The Air War I

Ireland's 'benevolent' neutrality during the second world war

In 1939, when the world once again plunged itself into war, Ireland or Eíre as it became known in the 1937 constitution, like other neutral countries, found itself being drawn indirectly into situations where the war, no matter how small-scale, was landing on its doorstep. In Eíre’s case it was her geographical position in relation to the North Atlantic and especially to Britain, that brought the second world war to her shores and even at times caused her officially to breach her neutrality.

Ireland’s geographical location only touched British consciousness at times of insurrection or external danger. Throughout the first three years of the war, it was the pressing need for the treaty ports of, Berehaven, Lough Swilly and Cobh which Chamberlain returned to the Free State in 1938 and the fear that Germany might use Eíre as a platform for an assault upon Britain that dominated British strategic thinking on Ireland.

However, there was a feeling among British ministers that Eíre’s benevolent neutrality was of more use to Britain than her participation in the war as an ally. The loss of the treaty ports was compensated for by the use of Belfast and Derry in the North and by 1943 when the British began to turn the tide against the stranglehold the U-boats were having on their convoys, the importance of the southern treaty ports began to diminish.

The Taoiseach Eamon de Valera saw the retention of the ports by Ireland as not only a symbol of independence but an establishment of independence. His view was that any tiny qualification of the principle of sovereignty was a denial of that principle. However, the proof of that sovereignty was Britain’s acceptance of Irish neutrality, a policy that was thus publicly unalterable inside Eíre. In fact, the most impressive aspect of Ireland’s foreign and domestic policy during the war was not the act of neutrality nor its later benevolence toward the Allies but the consistency with which that neutrality was expressed until the end of the war.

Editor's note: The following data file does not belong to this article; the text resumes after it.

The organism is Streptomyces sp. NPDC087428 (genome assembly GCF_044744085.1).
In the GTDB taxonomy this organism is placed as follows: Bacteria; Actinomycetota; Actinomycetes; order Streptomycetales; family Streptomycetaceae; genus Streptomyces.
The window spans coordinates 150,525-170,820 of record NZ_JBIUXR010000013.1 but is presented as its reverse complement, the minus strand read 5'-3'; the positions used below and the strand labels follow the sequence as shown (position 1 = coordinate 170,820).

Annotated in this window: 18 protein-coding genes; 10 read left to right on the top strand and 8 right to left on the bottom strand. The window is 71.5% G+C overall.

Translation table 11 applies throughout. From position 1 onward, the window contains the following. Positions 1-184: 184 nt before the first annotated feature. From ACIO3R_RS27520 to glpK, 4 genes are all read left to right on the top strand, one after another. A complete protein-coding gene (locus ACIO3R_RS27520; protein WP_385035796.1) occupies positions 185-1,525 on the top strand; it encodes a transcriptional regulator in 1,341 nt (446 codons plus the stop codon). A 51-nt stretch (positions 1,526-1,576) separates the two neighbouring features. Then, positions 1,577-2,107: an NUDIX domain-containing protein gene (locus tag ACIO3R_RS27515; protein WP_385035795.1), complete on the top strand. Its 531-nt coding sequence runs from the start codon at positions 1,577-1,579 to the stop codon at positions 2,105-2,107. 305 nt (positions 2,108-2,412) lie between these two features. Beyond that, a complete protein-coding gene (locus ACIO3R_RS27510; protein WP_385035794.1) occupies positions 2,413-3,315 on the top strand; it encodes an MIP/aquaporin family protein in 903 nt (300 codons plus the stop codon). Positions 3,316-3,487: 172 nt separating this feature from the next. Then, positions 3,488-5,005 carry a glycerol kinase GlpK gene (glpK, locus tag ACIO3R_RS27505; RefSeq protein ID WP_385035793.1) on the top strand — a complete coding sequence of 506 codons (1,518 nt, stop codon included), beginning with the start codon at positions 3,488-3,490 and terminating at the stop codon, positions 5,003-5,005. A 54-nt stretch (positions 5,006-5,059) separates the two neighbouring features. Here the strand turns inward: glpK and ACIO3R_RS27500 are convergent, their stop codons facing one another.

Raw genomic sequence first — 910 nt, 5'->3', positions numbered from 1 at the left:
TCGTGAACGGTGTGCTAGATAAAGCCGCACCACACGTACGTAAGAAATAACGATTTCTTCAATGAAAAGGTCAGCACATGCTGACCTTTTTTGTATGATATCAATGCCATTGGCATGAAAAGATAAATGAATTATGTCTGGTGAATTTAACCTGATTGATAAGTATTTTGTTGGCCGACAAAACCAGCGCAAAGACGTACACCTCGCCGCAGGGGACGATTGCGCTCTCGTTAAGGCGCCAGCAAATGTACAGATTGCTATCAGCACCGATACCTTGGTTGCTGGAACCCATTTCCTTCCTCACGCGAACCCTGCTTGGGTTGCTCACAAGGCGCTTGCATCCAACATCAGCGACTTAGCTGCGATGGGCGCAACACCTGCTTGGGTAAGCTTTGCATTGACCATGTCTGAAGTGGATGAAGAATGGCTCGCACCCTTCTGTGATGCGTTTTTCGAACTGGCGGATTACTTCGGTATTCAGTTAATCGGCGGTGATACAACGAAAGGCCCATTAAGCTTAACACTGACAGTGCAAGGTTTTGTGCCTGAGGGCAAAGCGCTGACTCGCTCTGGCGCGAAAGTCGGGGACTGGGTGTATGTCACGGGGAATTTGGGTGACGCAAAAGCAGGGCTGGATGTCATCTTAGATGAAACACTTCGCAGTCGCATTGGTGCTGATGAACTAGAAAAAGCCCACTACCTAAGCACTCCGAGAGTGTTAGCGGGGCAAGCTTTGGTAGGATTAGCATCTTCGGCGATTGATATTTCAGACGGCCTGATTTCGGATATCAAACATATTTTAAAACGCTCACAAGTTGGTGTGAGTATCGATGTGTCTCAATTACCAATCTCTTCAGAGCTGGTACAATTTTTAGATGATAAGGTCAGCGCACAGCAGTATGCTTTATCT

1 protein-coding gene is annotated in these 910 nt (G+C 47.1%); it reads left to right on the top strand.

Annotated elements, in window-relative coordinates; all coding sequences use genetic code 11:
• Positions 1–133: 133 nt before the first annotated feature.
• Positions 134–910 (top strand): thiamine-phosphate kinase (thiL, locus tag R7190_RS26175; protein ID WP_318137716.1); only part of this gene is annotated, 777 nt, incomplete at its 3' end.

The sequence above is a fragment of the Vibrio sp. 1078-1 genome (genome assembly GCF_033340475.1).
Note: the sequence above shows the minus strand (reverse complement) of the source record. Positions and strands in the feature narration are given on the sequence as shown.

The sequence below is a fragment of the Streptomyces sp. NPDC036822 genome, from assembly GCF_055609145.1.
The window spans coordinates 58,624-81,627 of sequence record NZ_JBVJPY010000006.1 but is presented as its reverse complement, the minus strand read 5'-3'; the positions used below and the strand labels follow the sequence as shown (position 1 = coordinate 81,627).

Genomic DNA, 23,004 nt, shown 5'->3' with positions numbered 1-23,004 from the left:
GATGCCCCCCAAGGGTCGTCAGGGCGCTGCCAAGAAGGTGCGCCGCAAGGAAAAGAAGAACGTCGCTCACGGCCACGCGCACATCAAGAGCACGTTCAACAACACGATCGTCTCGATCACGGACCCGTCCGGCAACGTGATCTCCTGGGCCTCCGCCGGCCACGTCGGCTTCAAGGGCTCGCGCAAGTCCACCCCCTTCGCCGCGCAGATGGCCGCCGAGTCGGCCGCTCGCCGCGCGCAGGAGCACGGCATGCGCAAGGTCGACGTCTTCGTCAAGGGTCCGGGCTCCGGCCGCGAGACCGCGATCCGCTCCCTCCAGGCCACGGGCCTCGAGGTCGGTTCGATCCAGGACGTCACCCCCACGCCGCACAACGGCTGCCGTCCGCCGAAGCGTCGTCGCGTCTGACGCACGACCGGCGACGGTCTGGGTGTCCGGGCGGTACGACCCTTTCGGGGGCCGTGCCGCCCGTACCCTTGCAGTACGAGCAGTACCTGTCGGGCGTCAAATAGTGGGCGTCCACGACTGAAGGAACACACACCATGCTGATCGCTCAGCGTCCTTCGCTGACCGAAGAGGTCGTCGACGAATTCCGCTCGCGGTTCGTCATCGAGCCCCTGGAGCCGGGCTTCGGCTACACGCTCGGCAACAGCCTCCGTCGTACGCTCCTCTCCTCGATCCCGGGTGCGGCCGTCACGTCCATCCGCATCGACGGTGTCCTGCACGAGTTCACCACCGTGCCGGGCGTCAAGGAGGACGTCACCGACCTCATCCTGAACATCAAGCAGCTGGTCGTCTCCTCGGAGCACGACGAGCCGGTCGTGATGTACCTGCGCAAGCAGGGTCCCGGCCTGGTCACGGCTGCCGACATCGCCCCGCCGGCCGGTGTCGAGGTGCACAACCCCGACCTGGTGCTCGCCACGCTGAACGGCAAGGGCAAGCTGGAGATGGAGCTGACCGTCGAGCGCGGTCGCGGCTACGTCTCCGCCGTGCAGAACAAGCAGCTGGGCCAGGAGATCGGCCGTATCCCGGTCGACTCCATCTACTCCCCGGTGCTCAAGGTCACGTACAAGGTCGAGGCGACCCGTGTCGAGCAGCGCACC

Basis of Ireland’s neutrality
The neutrality of Ireland aroused much ill-informed and often acrimonious comment in Britain and America. The subject bristled with many difficulties and its possibilities for dissension and quarrels were not ignored by Nazi propaganda. Eíre’s neutrality rested on a solid basis. On April 25, 1938, the then governments of Britain and Eíre signed an agreement by which Article 7 and its Annex of the Anglo-Irish Treaty 1921 (which by implication made the Irish Free State a co-belligerent of a Britain at war) ‘ceased to have effect’ and at the same time gave Eíre full and final sovereignty over and possession of Lough Swilly, Berehaven and Cobh, hitherto reserved to the British Admiralty for Naval bases. This and other British legislation put beyond doubt Ireland’s legal right to choose between belligerency and neutrality.

In September 1939, the Irish Government chose neutrality. Both the people and their representatives showed an almost unanimous approval for this course. The general feeling was that to enter a modern mechanised war that was none of Eíre’s making and with almost ‘bare hands’, would be to invite a suicidal risk. Further to assert and maintain neutrality would be one more affirmation of Ireland’s sovereign rites (already declared in The Eíre Constitution 1937), which is conceived to embrace the whole of Ireland. It was because of the terms of this constitution that de Valera felt bound to record a protest against the landing of American troops in the North in 1942, for the constitution treats that territory as an integral part of Ireland, though conceived to be temporarily severed from the rest by an artificial and externally imposed line of partition unrelated to the wishes of the majority of the Irish people and subject to reconsideration.

Emergency legislation and censorship (De Valera sympathy towards Britain)